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PP47 Effectiveness of falls response partnership in emergency medical services in Lincolnshire, UK: an economic evaluation
  1. S Mehrshad Parvin Hosseini1,2,
  2. Murray D Smith3,
  3. Gupteswar Patel1,
  4. Bronwyn ET Smith4,
  5. Aloysius Niroshan Siriwardena1
  1. 1Community and Health Research Unit, School of Health and Social Care, University of Lincoln, UK
  2. 2Lincoln International Business School, University of Lincoln, UK
  3. 3Aberystwyth Business School, Aberystwyth University, UK
  4. 4University of Nottingham, UK


Background Falls involve around 13% of 999 Emergency Medical Service (EMS) attendances in the East Midlands, UK. The Falls Response Partnership (FRP) between LIVES, Lincolnshire and East Midlands Ambulance Service (EMAS) was commissioned to provide a safe response using vehicles fitted with mobile lifting equipment to adult patients who fall and staffed by two Community First Responders (CFRs) from LIVES. A model-based economic evaluation of the FRP over the pilot period of December 2018-June 2019 reported improvements in effectiveness and cost-effectiveness of FRP versus standard care linked inversely to the ambulance back up rate following FRP attendance.

The FRP was recommissioned in February 2020, where 3 vehicles operated 8 am-8 pm daily throughout areas of Lincolnshire, urban and rural.

We aimed to examine the operation of the recommissioned FRP against the benchmarks established in the pilot.

Methods Descriptive statistics were applied to routine data collected, and linked, from EMAS and LIVES over the period April 2020-December 2021. Information included incident location, timing of response and treatment, ambulance backup, and conveyance.

Results Overall, the recommissioned FRP service attended 2090 incidents. Most (1,793, 85.8%) were falls in urban (57.2%) and rural (42.8%) areas, the remainder were non-protocol attendances at non-fall emergencies and life-threatening episode falls.

1,517 falls patients were treated per FRP protocol, an average work rate of 24.1 patients per month per CFR team. Of these, the ambulance backup rate was 51.9% (split 60.2% urban, 39.8% rural). Where backup was sent, 75.4% of patients were conveyed to hospital.

Model projections set to 51.9% backup rate suggest that the recommissioned FRP has become cost saving to the National Health Services (NHS). Including benefit arising from auxiliary use only serves to add further value to the NHS.

Conclusion The recommissioned CFR falls response service was potentially cost saving to the NHS. A CFR falls scheme responding to people who had fallen at home, led to fewer ambulances attending and likely financial savings. They were distributed in both rural and urban areas to different extents across different service regions. Costs of providing CFR schemes were incompletely recorded and reported by ambulance services but reported figures varied considerably, around 20-fold from £40,000 to over £800,000 per year, between ambulance services so true costs, may have been even higher. Costs reported were attributed to staff providing management and training, together with reimbursement of out-of-pocket costs of volunteering including fuel and vehicle use. Smith et al (2020) report on a model-based economic evaluation in which when patient circumstances dictate that ambulance backup is required, in particular, estimates of the average intervention cost are £195 without backup, but £440 when backup is required.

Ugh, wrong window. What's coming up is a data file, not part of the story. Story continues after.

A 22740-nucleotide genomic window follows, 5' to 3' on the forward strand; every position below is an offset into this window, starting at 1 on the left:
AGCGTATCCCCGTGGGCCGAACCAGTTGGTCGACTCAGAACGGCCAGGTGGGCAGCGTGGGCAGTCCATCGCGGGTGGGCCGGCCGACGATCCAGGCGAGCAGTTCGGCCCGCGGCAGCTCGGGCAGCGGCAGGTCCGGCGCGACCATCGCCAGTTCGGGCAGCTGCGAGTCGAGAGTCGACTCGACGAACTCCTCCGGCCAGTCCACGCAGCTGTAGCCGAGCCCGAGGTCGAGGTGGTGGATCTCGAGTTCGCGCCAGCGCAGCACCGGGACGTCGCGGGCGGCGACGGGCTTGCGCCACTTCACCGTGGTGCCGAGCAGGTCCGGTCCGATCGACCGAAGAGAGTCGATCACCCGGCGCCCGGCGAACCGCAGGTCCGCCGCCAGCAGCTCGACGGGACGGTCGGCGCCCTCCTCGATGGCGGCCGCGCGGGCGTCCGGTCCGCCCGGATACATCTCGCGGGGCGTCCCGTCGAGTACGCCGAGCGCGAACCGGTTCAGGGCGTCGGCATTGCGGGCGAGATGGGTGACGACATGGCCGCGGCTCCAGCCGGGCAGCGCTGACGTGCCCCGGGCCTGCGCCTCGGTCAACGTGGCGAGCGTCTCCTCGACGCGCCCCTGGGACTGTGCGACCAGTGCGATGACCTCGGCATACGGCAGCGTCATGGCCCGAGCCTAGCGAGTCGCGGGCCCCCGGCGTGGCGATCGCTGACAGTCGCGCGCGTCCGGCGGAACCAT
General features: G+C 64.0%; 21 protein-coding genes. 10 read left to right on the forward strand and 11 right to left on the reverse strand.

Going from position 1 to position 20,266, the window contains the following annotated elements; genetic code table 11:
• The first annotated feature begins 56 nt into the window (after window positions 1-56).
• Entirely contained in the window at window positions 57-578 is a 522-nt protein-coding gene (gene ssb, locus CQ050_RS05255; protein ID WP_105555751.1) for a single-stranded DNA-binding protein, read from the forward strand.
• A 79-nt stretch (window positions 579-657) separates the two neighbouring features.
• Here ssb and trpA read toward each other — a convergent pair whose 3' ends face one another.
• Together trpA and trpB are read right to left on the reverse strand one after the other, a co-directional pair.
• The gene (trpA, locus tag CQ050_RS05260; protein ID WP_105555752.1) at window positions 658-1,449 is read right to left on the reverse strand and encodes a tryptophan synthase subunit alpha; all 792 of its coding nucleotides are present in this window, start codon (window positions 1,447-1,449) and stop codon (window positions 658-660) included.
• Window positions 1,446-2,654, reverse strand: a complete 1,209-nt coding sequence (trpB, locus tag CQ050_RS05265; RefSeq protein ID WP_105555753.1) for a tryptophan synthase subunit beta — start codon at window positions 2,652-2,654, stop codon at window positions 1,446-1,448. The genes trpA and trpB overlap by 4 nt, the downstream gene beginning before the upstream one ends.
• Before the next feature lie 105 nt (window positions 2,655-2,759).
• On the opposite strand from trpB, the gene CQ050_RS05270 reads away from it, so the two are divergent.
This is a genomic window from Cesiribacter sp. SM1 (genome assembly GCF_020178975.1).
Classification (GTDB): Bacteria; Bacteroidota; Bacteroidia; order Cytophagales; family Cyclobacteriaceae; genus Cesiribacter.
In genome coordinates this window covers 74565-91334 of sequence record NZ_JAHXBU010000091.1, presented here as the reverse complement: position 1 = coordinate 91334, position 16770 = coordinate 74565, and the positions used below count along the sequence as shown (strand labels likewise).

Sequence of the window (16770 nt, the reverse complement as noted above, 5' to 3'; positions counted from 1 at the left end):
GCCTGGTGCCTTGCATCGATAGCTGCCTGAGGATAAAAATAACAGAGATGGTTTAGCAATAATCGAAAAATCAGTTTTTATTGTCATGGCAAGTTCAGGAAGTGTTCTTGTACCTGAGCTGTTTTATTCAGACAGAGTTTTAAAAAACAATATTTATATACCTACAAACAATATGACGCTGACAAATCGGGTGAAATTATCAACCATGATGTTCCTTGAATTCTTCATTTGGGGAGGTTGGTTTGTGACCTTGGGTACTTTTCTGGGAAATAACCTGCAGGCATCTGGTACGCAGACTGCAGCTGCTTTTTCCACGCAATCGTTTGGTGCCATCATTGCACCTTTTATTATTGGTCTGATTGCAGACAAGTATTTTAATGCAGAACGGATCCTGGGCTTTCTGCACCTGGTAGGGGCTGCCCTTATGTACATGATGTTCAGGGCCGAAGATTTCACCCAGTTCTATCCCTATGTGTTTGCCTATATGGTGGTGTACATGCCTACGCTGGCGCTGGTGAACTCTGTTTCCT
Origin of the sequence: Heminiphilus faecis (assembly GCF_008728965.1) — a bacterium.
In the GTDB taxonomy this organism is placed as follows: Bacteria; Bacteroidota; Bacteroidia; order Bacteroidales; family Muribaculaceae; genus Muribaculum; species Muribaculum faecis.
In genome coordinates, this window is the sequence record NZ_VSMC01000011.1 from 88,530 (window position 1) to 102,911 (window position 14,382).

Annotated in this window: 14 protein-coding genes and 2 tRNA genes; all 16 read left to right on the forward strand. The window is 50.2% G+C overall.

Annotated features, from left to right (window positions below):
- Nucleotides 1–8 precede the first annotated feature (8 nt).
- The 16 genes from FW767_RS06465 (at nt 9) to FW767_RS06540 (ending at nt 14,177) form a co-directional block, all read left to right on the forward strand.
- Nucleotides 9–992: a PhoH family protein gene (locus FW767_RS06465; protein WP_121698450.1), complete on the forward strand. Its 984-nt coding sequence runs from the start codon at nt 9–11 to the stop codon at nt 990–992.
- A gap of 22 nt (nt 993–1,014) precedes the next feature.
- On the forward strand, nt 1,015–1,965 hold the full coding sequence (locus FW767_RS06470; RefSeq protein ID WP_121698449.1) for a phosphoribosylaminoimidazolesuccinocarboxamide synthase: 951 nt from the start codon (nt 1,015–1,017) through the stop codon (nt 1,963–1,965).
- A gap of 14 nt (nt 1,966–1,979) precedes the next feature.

The recommissioned CFR falls response service had the potential to save costs for the NHS. The implementation of a CFR falls scheme, resulted in a decrease in ambulance usage and likely led to financial savings. These schemes were implemented to varying extents in both rural and urban areas across different service regions. However, the costs associated with providing CFR schemes were not consistently recorded or reported by ambulance services. The reported figures varied significantly, ranging from £40,000 to over £800,000 per year, among different ambulance services. Therefore, the true costs may have been even higher. The reported costs included expenses related to staff management and training, as well as reimbursement for out-of-pocket costs incurred by volunteers, such as fuel and vehicle use.

According to a study by Smith et al. (2020), a model-based economic evaluation indicated that when patient circumstances necessitate ambulance backup, the estimated average intervention cost is £195 without backup, but increases to £440 when backup is required.

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